How does M2 Mentor the Next Generation of Mentors?
Vermont - An example from M2’s curriculum that fashions high-schoolers into mentors!
Ever wondered what sort of activities go on in the classroom’s of our high school mentors? Bruce Perlow, Youth Services Manager with our M2 Program, described what he called “The Spotify Playlist.”
In the “Spotify Playlist” students express their sense of self through the design of a Spotify themed playlist. Students must choose a title, design a cover, assign an agent and a producer, and then add songs to match a list of prompts about themselves. “For example,” Bruce explains, “the title of their playlist and the design of the cover is supposed to be how they feel others see them. The name of the group and/or artists is supposed to be the real you. The producer is their most influential family member, and the agent is the most influential non-family member. Each song represents the type of friend they are, where they feel most comfortable, and so on."
It becomes much more introspective than they expected.” He goes on to describe how most students have an easy time picking which family member was most influential, or where they feel most comfortable, but other prompts are quite challenging, like asking for an expression of their philosophy on life. “It’s your perspective,” Bruce says, “Who is the real me? Who do you feel is the real you? They can choose real songs, or they can make up the song—but they need to be able to explain the reasoning behind it.”
Most lessons involve a dialogue or an activity like this. Perlow says he mostly avoids PowerPoints and lectures; he needs the students engaged, thinking, and connecting.
“[When] they’ve been pushed to a point to reflect and sit quietly, those are the moments where deep learning is happening. It’s a feeling. Pause, and thoughtfully reflect. There’s something going on that they’re going to grow from.”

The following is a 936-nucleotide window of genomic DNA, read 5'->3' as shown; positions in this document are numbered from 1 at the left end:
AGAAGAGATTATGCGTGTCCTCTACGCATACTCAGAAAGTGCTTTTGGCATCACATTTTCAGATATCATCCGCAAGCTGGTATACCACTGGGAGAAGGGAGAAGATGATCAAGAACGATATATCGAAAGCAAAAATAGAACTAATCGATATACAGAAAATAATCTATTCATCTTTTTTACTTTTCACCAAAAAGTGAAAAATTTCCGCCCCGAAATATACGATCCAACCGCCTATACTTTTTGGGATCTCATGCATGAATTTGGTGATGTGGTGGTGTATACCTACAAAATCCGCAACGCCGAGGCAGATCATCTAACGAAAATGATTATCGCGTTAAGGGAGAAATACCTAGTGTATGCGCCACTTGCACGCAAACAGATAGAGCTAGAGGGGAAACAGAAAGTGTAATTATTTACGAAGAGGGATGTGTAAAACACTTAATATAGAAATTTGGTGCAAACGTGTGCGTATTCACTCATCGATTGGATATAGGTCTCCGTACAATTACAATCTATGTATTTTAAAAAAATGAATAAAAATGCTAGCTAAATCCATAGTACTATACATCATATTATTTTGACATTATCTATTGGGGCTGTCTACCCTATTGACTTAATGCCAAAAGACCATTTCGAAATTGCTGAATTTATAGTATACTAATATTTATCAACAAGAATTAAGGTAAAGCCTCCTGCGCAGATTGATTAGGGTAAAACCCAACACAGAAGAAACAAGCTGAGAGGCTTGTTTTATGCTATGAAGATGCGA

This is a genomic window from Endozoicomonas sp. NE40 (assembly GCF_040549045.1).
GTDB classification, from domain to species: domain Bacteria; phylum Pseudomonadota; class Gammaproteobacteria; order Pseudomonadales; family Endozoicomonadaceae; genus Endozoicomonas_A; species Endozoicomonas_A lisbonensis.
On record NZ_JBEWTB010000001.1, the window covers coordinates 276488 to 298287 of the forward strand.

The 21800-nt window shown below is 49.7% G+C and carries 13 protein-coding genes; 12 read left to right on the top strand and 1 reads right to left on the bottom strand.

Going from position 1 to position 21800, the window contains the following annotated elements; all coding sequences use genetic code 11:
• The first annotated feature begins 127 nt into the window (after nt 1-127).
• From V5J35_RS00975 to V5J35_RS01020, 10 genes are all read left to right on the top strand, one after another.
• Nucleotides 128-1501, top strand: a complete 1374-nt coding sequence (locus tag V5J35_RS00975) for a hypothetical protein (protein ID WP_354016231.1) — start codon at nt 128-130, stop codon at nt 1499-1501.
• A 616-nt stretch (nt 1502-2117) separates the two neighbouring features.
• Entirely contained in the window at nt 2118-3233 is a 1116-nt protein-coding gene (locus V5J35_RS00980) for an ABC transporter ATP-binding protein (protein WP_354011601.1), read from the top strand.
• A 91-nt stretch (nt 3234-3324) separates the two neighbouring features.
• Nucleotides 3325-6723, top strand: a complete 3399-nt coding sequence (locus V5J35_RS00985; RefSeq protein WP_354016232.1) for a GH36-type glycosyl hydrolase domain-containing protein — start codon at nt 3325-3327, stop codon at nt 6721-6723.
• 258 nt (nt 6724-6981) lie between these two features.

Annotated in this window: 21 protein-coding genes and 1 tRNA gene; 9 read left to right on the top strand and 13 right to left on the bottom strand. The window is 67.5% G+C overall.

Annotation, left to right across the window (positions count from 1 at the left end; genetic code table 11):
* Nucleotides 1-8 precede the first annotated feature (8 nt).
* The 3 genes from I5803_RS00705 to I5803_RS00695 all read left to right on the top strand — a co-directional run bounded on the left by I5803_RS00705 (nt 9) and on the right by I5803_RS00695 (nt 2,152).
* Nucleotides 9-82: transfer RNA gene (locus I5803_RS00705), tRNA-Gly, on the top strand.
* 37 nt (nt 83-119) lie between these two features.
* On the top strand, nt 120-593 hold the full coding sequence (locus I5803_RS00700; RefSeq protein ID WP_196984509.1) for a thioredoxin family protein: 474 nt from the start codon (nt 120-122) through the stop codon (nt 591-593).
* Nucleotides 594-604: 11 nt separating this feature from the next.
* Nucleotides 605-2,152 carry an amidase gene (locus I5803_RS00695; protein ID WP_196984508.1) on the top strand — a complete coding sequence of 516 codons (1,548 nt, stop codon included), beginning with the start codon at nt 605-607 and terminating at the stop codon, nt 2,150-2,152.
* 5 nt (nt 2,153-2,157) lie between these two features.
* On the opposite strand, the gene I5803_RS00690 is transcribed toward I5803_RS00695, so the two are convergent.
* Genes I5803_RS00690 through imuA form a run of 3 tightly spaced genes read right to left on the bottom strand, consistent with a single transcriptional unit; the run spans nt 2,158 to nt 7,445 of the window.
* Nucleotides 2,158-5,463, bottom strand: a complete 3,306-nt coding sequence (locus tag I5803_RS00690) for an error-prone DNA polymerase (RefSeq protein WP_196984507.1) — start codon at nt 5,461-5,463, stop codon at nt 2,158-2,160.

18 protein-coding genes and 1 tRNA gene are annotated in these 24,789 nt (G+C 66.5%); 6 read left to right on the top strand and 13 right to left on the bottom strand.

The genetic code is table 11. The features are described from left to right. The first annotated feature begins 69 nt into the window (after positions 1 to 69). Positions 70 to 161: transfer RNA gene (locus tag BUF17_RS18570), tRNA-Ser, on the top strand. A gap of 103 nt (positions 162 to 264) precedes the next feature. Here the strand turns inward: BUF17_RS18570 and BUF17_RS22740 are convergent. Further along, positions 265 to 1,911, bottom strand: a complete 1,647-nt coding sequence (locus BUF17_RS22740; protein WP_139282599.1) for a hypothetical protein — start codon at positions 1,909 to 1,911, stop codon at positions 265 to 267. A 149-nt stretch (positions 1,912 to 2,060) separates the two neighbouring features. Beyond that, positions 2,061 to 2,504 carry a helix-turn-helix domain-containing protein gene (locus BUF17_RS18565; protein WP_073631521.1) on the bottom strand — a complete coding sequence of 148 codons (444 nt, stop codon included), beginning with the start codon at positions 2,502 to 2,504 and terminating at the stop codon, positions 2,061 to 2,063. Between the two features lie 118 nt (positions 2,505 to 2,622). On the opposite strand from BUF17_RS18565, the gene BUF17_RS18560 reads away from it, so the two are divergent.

Identity is one of the three pillars of the M2 curriculum, along with sense of place and sense of purpose . By establishing a strong understanding of who they are, mentors will understand how they fit into the communities around them. They will also be able to express their identity to the larger community around them, which is key to meaningful connection. And that, Perlow says, is the basis of all mentoring. “[It’s] an important area for a young person to explore, to feel connected to one another and to themselves.” Once a good relationship has been established, based on authenticity and fun and reliability, the other aspects of mentoring can begin to develop.
After spending their first semester building strong bonds with each other, the M2 students are now eager to meet their elementary school mentees. “[We] struggle with holding back the enthusiasm, explaining why we are delaying the mentoring.” Bruce says, “We need to convince them that each and every meeting will help them become stronger, more confident mentors.” More to come from our M2 students!